The Womyn of Earth

Artwork by  Mary Southard

Artwork by Mary Southard

I first knew I wanted to be a scientist in seventh grade, when my female teacher helped stimulate my ever-growing fascination with the natural world. One day, I sat in class listening to her  explain, to my surprise, that global warming was still just a theory, that we had to absorb the evidence and make a call for ourselves, and that it didn’t have to be true if we decided it wasn’t because the curriculum demanded this sense of doubt be taught. I came from a home where my siblings and I loved animals, loved the natural world, and religiously watched Animal Planet and nature documentaries. I knew the threat of climate change to be very real. Why was my favorite teacher telling us not to go home and tell our parents we talked about it in class today?

As a young girl, there were a lot of things I didn’t know yet. I didn’t know that climate change was not a widely believed truth at the time. I didn’t know that many people felt no responsibility for ensuring the preservation of our planet and its resources. I didn’t know that being a woman would affect the opportunities I had to study the world around me and change how seriously others took me. I didn’t know there were centuries of men behind toxic precedents that have and do require unmatched perseverance and bravery to stand against, to break. At a young age, I was defiant of conventions I was not yet aware of, and now I see how remarkably privileged I was for that, how I stand on the shoulders of women who had to fight to be scientists, to be leaders, and how the planet needs us now more than ever.


In high school, I joked about how I wanted to change the world. I thought (and still think) that through science and the communication of science to the general public in a way that’s digestible and interesting, a better, more environmentally friendly world is possible. Over the years, I’ve had many role models and scientist I looked up to who I thought were changing the world as we know it, and I’ve come to especially admire the trailblazing women in science.

When I first learned about Jane Goodall, I loved her because she saw non-human animals the same way I did and made it her life to live in the forest among them and then go across the globe to fight for them. She was gentle, yet radical and hugely impactful. Later, I learned how Jane stood against the men in her field who wanted to discredit her work, including her  world-changing observations of the chimpanzees in Tanzania. If you’re unfamiliar with Jane’s studies, she was the first to discover that a species other than humans--chimpanzees--could use tools, among many other realizations of the intricacies of chimp societies she saw during her time in Africa. In the 1960s, when she made the discovery, man was logistically separated from animals specifically by their ability to use tools, and further, there was little to no belief that animals other than humans had thoughts, emotions, or personalities. Not only was Jane a woman causing a stir in a male-dominated field, but she was also redefining the boundaries of human and non-human, showing the world that other animals are capable of what men thought only they could do.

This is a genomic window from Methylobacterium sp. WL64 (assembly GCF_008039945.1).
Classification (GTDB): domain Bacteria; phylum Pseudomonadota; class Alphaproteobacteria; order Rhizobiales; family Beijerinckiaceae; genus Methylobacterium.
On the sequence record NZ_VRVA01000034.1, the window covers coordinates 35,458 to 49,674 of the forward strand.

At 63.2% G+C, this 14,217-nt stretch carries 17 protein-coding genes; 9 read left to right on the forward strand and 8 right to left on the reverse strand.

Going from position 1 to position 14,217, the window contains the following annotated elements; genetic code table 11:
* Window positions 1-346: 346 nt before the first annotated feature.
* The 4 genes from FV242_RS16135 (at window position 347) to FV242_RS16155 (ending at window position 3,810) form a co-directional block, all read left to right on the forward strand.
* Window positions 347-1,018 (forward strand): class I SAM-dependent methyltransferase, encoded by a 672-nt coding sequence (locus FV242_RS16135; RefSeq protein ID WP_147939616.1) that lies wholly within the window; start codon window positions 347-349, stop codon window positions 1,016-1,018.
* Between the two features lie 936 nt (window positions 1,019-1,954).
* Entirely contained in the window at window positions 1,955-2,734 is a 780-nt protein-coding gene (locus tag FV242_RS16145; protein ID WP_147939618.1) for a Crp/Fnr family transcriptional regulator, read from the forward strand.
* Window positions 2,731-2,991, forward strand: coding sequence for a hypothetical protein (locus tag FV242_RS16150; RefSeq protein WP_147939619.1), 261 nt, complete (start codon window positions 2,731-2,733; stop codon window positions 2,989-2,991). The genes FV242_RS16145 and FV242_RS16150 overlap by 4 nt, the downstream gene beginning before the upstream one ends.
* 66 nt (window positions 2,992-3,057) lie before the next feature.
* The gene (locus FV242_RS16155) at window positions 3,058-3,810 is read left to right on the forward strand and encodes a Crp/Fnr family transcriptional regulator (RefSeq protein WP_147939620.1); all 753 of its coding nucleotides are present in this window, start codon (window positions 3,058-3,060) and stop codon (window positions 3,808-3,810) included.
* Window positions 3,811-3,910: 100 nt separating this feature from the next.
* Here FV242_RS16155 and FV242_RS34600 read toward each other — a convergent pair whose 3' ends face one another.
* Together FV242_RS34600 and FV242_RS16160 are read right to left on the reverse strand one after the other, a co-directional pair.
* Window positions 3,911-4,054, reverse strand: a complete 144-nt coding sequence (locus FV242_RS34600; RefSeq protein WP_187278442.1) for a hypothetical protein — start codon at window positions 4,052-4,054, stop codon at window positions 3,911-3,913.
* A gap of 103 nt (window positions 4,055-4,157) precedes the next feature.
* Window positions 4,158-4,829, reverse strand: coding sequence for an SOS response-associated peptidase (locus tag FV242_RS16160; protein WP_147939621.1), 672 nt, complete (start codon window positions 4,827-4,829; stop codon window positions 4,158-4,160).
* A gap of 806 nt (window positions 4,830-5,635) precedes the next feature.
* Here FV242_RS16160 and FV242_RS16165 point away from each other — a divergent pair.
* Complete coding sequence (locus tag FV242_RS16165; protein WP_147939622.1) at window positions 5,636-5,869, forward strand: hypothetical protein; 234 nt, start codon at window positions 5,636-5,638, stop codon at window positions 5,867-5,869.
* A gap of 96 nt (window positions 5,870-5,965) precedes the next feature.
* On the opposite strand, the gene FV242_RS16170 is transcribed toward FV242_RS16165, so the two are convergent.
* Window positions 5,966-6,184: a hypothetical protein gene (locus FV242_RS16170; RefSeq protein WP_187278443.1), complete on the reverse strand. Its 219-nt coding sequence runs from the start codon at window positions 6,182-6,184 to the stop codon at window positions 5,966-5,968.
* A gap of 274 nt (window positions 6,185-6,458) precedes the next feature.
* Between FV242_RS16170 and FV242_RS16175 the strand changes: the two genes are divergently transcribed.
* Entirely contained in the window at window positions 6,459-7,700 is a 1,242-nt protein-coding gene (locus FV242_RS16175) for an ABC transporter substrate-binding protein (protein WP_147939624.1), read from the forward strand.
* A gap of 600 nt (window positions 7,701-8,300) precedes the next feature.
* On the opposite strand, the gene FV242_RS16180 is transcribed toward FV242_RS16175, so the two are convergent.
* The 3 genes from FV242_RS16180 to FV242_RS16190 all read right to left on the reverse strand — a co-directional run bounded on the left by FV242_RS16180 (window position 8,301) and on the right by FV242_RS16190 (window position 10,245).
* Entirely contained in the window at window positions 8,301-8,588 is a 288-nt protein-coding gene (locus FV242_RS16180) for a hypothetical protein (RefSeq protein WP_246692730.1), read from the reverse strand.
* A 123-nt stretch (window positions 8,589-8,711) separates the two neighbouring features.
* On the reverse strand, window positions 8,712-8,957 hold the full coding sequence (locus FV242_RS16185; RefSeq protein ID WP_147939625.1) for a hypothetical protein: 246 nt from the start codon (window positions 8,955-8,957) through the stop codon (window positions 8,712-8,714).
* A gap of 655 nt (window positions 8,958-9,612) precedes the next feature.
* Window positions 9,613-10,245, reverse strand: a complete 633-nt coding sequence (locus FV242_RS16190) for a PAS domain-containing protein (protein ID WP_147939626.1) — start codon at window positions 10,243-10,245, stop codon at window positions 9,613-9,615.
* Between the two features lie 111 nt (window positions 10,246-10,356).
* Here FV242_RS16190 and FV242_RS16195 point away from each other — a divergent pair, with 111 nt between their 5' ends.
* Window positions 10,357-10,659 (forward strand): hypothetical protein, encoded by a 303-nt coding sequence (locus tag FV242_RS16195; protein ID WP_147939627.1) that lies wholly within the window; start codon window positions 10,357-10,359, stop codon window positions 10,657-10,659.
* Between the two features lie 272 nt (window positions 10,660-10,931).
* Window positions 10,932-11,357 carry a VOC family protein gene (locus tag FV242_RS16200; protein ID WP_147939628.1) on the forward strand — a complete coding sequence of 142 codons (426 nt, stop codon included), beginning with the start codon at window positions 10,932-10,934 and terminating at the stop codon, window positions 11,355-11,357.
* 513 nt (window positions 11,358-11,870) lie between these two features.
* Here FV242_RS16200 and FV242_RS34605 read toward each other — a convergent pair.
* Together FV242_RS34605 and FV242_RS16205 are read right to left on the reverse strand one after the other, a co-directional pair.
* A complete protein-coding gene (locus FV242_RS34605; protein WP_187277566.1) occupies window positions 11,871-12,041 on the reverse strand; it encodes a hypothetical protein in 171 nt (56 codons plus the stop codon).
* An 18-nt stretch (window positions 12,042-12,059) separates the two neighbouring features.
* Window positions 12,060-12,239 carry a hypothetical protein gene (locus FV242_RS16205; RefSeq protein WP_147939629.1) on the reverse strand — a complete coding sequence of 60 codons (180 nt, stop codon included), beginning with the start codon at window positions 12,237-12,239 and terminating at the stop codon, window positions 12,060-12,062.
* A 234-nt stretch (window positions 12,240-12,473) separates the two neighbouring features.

Today, Jane Goodall is one of the many faces of the modern environmentalism movement and her legacy continues through the work she and others do with the Jane Goodall Institute, which has committed to protecting natural areas and wildlife, funding scientific, ecological research, working with communities around the world to move towards a sustainable future, and has created a global youth program to help stimulate curiosity and compassion for the Earth in young people. Magically, this Institution also helps financially and socially support women in underprivileged areas receive access to education, family planning, medical care, and clean water. In defiance of men, Jane continues to help move the world towards a place of equality for women and our planet alike.